Whilst there’s a fight on bad content, many tech firms are fighting each other. Google and Microsoft have voiced their objection of Nvidia’s takeover of British chipmaker, Arm. The deal currently faces an in-depth investigation from the US watchdog – read the full story in CityAM. The European competition watchdog is being roped in over Epic Games’ dispute with Apple. The maker of Fortnite claims that Apple is abusing its monopoly in the market. Lastly, the UK competition watchdog has raised concerns over Adevinta’s acquisition of Gumtree, warning that consumers will face higher prices and less choice.
As some tech firms fight, others collaborate. Apple is reported to have approached Nissan to work on an autonomous car project. Meanwhile, Volkswagen CEO has been covered by Reuters saying that he’s not concerned with Apple’s electric car plans, “The car industry is not a typical tech-sector that you could take over at a single stroke.”
But accelerating too fast on electric cars could come with problems. The Daily Telegraph reports that UK public charging points aren’t growing quickly enough to meet demand, putting pressure on the Government.
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“Hello, can you hear me?”
“You’re on mute”
“Can everyone see my screen?”
Yep, you got it, it’s video conference call bingo! And it’s not only work video conference calls we’re on, you may also have family catchups or quizzes with friends. Zoom has been a go-to platform for many despite the security and privacy concerns, but the big tech firms have finally arrived with their products to take on Zoom.
Google has just launched Google Meet; it’s free and currently has no time limit, you just need a Google account to access. The Metro gives it the once over and walks you through the set-up. Meanwhile, Facebook is launching Messenger Rooms where you can chat in groups of up to 50. Here’s the story on BBC News, where Facebook also talks about preventing ‘zoombombing’.
And that’s not all Facebook has been up to. It’s also acquired Giphy – a popular site for making and sharing animated images – which it plans to integrate with Instagram. Read more about it on Reuters.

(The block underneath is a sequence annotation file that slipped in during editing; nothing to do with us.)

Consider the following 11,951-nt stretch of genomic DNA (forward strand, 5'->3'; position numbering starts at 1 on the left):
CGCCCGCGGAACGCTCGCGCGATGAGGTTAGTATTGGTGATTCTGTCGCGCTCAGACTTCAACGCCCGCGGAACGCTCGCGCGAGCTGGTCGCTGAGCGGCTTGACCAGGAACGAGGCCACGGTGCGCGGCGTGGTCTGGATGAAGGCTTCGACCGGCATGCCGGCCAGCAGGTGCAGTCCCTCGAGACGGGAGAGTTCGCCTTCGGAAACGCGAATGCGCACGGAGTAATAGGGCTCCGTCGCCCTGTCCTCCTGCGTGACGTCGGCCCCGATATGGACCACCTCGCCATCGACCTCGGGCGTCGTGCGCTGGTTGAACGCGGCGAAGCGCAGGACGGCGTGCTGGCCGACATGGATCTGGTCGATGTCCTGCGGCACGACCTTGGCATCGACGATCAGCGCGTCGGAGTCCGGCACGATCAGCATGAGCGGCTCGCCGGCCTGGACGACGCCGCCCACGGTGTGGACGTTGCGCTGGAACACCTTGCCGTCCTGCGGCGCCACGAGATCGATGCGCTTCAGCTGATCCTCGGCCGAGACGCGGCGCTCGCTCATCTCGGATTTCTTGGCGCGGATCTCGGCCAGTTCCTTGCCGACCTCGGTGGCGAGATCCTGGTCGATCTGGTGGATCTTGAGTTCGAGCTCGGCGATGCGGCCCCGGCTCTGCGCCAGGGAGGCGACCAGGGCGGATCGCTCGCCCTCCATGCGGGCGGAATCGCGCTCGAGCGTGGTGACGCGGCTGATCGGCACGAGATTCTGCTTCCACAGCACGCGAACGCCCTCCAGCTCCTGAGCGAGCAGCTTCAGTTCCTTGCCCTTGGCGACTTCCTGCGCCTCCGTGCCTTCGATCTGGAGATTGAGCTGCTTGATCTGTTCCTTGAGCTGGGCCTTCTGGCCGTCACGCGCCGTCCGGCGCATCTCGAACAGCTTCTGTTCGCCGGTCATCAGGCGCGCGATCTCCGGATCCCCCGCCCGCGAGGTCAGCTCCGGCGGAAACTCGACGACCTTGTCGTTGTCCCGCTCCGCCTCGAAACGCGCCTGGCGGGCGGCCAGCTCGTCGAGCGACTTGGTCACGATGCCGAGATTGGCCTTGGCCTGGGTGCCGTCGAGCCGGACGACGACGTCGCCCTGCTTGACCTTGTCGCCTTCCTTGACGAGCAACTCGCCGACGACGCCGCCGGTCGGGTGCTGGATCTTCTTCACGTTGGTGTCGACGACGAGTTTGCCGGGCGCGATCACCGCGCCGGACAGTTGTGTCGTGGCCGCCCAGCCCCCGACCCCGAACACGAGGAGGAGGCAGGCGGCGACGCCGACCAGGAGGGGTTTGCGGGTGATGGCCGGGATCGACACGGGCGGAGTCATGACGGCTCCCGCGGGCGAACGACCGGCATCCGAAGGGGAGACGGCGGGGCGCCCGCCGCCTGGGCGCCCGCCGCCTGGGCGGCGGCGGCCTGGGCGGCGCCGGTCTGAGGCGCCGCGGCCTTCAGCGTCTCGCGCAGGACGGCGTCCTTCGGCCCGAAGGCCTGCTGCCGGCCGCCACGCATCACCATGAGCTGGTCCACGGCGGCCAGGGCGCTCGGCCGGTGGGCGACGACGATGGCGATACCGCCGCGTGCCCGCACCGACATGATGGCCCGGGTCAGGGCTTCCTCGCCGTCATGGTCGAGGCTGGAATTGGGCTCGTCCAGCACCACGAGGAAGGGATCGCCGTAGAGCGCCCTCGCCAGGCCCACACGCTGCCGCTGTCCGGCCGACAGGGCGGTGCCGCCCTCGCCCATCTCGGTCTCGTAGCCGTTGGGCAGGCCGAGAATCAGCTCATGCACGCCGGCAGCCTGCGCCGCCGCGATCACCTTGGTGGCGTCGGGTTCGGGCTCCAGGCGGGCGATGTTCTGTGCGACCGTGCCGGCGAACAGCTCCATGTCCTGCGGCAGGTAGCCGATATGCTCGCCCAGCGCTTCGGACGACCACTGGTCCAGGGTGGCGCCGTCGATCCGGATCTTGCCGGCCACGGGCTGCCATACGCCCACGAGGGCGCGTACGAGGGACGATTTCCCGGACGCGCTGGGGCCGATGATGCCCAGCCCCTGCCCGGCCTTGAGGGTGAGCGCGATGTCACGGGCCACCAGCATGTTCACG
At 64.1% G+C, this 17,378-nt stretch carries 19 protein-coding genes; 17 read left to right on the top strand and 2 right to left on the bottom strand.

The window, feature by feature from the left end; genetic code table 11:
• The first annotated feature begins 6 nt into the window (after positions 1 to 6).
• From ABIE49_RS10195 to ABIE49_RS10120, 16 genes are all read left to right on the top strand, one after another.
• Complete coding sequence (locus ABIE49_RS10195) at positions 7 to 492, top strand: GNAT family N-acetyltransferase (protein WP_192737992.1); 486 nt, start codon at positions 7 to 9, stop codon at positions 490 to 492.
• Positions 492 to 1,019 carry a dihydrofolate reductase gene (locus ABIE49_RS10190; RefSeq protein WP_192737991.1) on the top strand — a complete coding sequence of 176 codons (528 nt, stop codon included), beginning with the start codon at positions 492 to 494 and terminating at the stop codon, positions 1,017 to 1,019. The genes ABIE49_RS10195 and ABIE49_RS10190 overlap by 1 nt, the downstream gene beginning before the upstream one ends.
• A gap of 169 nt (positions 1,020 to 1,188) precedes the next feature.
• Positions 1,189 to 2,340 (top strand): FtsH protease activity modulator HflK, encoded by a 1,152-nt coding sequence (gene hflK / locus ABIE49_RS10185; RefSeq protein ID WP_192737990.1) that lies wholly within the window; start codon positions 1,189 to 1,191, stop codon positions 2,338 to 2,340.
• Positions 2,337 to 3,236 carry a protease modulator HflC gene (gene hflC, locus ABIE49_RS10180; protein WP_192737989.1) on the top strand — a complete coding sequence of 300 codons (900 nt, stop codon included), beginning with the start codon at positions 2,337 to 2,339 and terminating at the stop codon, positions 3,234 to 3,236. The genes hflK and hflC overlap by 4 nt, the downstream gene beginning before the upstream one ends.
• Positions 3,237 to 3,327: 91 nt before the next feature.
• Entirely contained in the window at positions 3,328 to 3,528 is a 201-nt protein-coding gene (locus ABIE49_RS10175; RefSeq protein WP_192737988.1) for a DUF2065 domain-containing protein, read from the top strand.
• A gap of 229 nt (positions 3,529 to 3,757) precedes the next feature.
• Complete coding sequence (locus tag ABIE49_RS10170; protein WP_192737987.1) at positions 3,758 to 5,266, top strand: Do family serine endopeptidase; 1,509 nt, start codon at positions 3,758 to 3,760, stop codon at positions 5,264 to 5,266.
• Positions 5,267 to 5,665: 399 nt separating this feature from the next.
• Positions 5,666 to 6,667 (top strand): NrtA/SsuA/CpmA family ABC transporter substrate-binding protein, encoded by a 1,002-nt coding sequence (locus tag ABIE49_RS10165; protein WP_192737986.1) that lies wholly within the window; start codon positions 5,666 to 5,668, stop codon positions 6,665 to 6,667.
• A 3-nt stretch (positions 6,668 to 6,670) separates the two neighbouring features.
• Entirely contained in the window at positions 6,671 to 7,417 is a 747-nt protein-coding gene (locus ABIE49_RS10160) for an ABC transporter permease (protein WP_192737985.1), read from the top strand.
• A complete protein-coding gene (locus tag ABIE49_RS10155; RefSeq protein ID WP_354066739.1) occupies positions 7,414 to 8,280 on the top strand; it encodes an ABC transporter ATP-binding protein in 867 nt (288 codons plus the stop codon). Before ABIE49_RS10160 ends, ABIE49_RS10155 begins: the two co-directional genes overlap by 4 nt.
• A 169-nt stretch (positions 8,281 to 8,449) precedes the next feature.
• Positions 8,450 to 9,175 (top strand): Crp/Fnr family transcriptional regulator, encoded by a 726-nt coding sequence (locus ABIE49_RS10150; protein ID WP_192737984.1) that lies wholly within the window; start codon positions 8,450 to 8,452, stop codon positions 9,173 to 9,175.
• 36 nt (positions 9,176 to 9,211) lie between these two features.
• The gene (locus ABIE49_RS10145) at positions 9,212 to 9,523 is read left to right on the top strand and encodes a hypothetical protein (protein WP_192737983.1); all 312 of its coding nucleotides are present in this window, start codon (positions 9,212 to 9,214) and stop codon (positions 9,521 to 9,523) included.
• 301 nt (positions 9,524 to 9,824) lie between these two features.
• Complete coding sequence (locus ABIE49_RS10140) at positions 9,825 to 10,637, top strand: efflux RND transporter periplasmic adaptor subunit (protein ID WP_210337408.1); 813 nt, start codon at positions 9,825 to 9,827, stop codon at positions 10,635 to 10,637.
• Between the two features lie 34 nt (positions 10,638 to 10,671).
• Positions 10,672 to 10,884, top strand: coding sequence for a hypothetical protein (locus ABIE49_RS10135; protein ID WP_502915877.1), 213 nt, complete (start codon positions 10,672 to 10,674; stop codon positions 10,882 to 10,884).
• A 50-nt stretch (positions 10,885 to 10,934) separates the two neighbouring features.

Another social site in the headlines this month is Twitter after CEO Jack Dorsey announced that all employees could work from home forever. He made a statement in The Guardian that he may have been one of the first to start companywide working from home, but he does not anticipate being one of the first to go back to the office.
While we adjust to socialising-from-home more, entertainment tech firms have our back. Spotify plans to roll out its ‘Group Sessions’ feature which mean people can queue tracks from their individual phones. The Independent has the full story. Meanwhile, the BBC is following in Netflix’s footsteps by adding co-watching functionality. CityAM has a write up of the new service, currently on trial via Taster, the online platform the BBC uses to test new technologies.
Well, well, well, can the internet handle all these video calls, working from home and co-entertainment? Ofcom says yes! In a new report, the regulator found that home broadband speed rose by 18% last year. Read more on BBC News.
Innovation. The introduction of something new and a word we hear about all the time in the creative industry. It can be crucial to the initial and continuing success of a business, but also crippling if you don’t commit to it and give consumers exactly what they want.
Customer service is often considered to be the key to a brand’s reputation, but part of keeping the customer happy and loyal, is to bring something new and exciting to keep them engaged. And that’s where individuality and innovation come in, because people will get bored easily. Remember how popular HQ Trivia was only a few months back? Now, the novelty of potentially winning £500 at 3pm and 9pm everyday has worn off, so people simply aren’t bothered by it anymore. Consumers are more intrigued by the concept of HQ Trivia, rather than the brand itself and frankly, the game became more of a trend than a sustainable brand.
A recent study revealed that UK CMOs are almost half as likely to see innovation as the primary role of the marketing function as their US counterparts – only 25% of UK marketers identify “leading disruptive innovation” as a core functional priority. Surprising, since you only need to Google “innovation” to see all the articles that express the importance of innovation in business. So, why are marketers so resistant to prioritise it?
Engaging with the right crowd
Understanding exactly what consumers want when it comes to new innovations can be tough, especially when there are so many other brands competing for the same crowds, and it can seem difficult to get noticed by anyone. In recent years, brands have attempted to create new marketing techniques, particularly on social media, to try and break through the noise. But some of these actually have a very minimal effect on the relationship between the brand and consumer.
Awareness day campaigns are obvious examples of this. “National Avocado Day”, “International Sloth Day” or “Bring a Potato to Work Day” are just a few of the many examples of this kind of activity that are constantly popping up and trending on social media. And brands are quick to seize the opportunity to create extravagant campaigns, even if the topic has no correlation with their brand. But because it’s trending and popular, they want to be in on it. Whilst some brands are capable of pulling something off – like Aperol giving out free Aperol spritz on National Prosecco Day (yes please!) – for others, the buzz and engagement only really lasts for the day, so is it really worth it?